Our cultural hospitality is rooted in biblical hospitality; acknowledging it is more common to welcome those we know or friends of a friend –yet welcoming them; hosting them and serving them. This is certainly a branch of God’s welcoming nature created in us.

A nature expressed in this community of faith quite well; when people worship with us the first time and are genuinely welcomed through our greeters, our bread makers, and conversations held in the Narthex as an extension of worship. Calvary you welcome people well. It is one of the main things I hear from people experiencing our community for the first time. I’ve also heard you all ask us pastors if we know where a newcomer has been if you haven’t seen them in a few weeks or if there are ways to connect to each other to make sure you all are doing well.

It makes sense then, why the theme of welcoming underpinned so many of the conversations and writings the Vision 20/20 team heard from us. We are grounded in a welcoming Spirit and wish to grow in this spiritual practice. The beauty of the Spirit is She knows how to draw us into the vibrancy of spiritual growth by tapping into a natural rhythm already pulsing in our beings. Taking those rhythms and breathing courage and hope into us as we are able to receive it.

You see Abraham was not always a man with a posture of hospitality; remember this is the guy who out of fear for his own life pretended his wife Sarah was his sister and it resulted in her being in Pharaoh’s chambers for the night. He wasn’t perfect. He was a man who knew what it was to operate from fear and how to escape risk. We, too, know how to operate from fear and how to seek opportunities to avoid risk – hopefully not in the ways Abraham did … but we have our own Abraham moments, for we are living this life of discipleship and learning to dance with the Spirit more every day.

One of the ways we grow in our welcoming nature is to welcome the spirit of grace into our lives and relationships. Abraham grew in his relationship with God and found himself in a posture ready to receive the stranger, as he was guided by grace. As we move with the Spirit we are invited to practice this readiness; a readiness of looking for the stranger and being willing to invite them into our shared life together, whether it is convenient or not – and it will likely be less convenient than not.

This posture of learning who they are, and reciprocating with sharing our stories with them – creating holy ground between us as we learn the Divine reflection in them and them learning It in us. A shift from asking or expecting the stranger to join us by assimilating to our ways of life, and shifting to a synergistic connection – co-creating a new way of life together. The posture we glean from Abraham is that of being grounded in the unknown and discomfort in sharing life together. A life of hospitality is a beautiful hot mess of grace … grace binding our souls together as we stumble through the pains of coming to be community. Hospitality as we see it in Scripture is that of losing our individual focus for the focus of the Spirit of God, a focus on the wellbeing of the whole.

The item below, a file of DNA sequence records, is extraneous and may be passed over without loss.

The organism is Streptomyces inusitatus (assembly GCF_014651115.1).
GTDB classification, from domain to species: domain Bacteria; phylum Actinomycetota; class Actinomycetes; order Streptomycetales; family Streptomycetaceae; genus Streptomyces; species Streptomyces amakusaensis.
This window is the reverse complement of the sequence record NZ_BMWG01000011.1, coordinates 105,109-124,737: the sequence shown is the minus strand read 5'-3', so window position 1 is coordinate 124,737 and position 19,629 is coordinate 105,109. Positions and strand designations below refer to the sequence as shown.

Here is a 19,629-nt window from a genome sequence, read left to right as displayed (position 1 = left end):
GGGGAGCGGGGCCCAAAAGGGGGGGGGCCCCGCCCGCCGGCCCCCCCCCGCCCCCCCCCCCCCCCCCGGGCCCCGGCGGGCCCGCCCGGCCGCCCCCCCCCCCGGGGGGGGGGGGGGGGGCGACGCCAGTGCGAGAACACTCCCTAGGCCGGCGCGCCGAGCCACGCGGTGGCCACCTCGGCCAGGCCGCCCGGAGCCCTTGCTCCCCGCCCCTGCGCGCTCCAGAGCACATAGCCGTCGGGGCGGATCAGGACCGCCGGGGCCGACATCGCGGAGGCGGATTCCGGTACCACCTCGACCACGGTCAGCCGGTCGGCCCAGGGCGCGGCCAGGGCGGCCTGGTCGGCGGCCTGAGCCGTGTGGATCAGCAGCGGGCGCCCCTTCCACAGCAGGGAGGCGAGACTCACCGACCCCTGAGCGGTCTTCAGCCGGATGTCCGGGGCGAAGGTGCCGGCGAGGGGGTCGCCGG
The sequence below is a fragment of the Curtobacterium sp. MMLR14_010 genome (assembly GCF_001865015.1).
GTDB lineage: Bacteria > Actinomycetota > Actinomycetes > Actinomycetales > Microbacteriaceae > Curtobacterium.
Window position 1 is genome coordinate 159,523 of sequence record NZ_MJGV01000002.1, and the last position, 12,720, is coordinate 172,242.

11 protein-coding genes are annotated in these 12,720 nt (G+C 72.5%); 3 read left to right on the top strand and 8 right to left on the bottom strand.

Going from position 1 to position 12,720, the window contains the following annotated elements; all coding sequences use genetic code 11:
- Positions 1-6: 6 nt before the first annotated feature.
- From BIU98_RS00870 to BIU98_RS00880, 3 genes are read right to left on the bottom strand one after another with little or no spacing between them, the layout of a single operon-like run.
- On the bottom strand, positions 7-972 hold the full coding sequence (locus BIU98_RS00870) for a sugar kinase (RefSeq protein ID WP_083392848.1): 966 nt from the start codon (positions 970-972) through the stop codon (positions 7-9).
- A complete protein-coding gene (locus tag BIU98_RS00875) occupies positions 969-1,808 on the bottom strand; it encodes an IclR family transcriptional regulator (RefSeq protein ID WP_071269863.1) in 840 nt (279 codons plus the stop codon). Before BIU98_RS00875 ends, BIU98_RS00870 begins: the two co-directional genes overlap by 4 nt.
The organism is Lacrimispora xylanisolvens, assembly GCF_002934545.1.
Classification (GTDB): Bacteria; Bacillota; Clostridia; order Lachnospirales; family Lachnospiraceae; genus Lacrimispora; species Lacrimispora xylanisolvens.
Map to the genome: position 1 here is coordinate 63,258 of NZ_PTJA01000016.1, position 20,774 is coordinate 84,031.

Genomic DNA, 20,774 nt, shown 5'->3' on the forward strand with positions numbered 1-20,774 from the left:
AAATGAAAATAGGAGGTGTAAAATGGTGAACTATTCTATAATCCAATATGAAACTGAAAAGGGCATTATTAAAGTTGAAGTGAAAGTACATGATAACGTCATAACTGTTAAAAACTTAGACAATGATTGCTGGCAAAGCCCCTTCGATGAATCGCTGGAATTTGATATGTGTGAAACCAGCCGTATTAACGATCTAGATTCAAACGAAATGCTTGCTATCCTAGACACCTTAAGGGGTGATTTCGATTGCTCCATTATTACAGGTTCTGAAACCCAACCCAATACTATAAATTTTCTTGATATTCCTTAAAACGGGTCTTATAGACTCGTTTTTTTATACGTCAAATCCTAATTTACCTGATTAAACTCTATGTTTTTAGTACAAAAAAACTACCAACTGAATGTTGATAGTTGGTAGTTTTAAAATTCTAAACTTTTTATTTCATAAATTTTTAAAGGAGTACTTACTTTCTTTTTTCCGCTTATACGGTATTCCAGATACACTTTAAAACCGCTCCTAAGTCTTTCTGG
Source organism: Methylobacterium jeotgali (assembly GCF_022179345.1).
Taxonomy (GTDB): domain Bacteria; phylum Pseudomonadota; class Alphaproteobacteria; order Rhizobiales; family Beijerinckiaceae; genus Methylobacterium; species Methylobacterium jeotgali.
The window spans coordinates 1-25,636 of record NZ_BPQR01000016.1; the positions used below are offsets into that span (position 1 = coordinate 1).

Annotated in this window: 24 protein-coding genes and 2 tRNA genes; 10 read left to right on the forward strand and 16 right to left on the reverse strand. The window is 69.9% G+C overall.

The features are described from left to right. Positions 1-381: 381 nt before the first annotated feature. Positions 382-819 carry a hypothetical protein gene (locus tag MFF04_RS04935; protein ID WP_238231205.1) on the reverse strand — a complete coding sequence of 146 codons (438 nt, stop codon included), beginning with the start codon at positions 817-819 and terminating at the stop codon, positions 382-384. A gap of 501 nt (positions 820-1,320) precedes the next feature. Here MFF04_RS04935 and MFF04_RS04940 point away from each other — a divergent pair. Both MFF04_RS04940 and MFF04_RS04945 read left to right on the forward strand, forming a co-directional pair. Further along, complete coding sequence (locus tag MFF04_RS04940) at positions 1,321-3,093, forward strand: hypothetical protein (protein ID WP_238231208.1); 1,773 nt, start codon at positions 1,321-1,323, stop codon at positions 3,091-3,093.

Calvary, we are capable of moving into this deeper sense of welcome. A desire clearly expressed by you all in our congregational and the passions and perspectives relational meetings. This is a desire that entwines with the hope of connecting across generational lines, opening pathways to know and align our spiritual gifts, allowing for trust to be built for the risk of spiritual formation to take place, and committing to doing this love bound covenant work of church.

Moving from discernment into implementation is always tricky. The process of discernment is tiresome and builds an anticipation that can be frustrating and slow. Take heart, the steps into and exploring what we have discerned together is one of humble courage. When it comes to our responding to the Spirits nudgings to search more branches of welcome progressively embrace the examples of biblical hospitality.

When we don’t wish to live out this kinship love of the stranger, when this work is too raw and exhausting … rest in the grace of those who have made the way for us.

In times when I simply forget I am made in the Divine’s image which means I get to co-create the beauty of hospitality through the magnificent and the mundane, I lean into the embrace of my childhood memories of Nonnie Belle inviting us in with a lavish banquet of a common meal; I draw breath from knowing what it felt like to be invited to share in family practices by Momma Drebert; I dance with gratitude as I recall how I felt when a stranger welcomed into a Baltic family’s home.

The Spirit is one of abundance and has bestowed upon hospitality in an array of avenues. Draw strength from your personal experiences as we sink our roots into the Spirit’s calling and live into a hospitality where we build with the once stranger now neighbor, in how we do worship, structure our practices, share our meals, tell our stories, and develop our culture– a hospitality based in Being the Church.